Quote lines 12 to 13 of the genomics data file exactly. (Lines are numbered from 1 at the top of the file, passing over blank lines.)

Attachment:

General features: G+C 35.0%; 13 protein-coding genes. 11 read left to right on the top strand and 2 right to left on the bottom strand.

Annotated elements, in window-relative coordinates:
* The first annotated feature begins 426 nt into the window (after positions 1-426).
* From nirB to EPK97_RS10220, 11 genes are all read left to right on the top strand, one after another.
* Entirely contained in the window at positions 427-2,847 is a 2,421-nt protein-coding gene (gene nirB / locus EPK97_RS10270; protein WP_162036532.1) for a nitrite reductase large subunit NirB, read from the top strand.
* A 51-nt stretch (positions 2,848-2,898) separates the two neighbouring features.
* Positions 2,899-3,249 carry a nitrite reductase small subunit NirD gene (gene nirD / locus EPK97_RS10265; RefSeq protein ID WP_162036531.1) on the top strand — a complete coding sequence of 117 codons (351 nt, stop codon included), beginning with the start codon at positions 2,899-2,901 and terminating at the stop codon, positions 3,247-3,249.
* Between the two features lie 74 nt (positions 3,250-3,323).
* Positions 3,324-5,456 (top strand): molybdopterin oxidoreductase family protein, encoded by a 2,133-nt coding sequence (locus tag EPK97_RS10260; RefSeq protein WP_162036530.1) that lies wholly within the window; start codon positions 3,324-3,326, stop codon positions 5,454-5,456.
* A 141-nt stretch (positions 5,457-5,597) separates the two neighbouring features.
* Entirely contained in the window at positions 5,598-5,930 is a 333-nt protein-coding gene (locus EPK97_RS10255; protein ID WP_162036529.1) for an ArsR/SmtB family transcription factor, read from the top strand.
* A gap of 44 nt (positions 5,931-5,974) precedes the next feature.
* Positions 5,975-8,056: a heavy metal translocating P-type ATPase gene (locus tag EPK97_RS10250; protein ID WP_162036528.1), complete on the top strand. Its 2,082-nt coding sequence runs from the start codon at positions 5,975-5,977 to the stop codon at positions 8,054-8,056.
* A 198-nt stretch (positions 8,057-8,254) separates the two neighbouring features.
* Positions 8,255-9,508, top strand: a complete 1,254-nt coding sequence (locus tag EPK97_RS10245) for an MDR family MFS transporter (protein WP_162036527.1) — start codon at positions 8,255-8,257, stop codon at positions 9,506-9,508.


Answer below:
* A gap of 44 nt (positions 5,931-5,974) precedes the next feature.
* Positions 5,975-8,056: a heavy metal translocating P-type ATPase gene (locus tag EPK97_RS10250; protein ID WP_162036528.1), complete on the top strand. Its 2,082-nt coding sequence runs from the start codon at positions 5,975-5,977 to the stop codon at positions 8,054-8,056.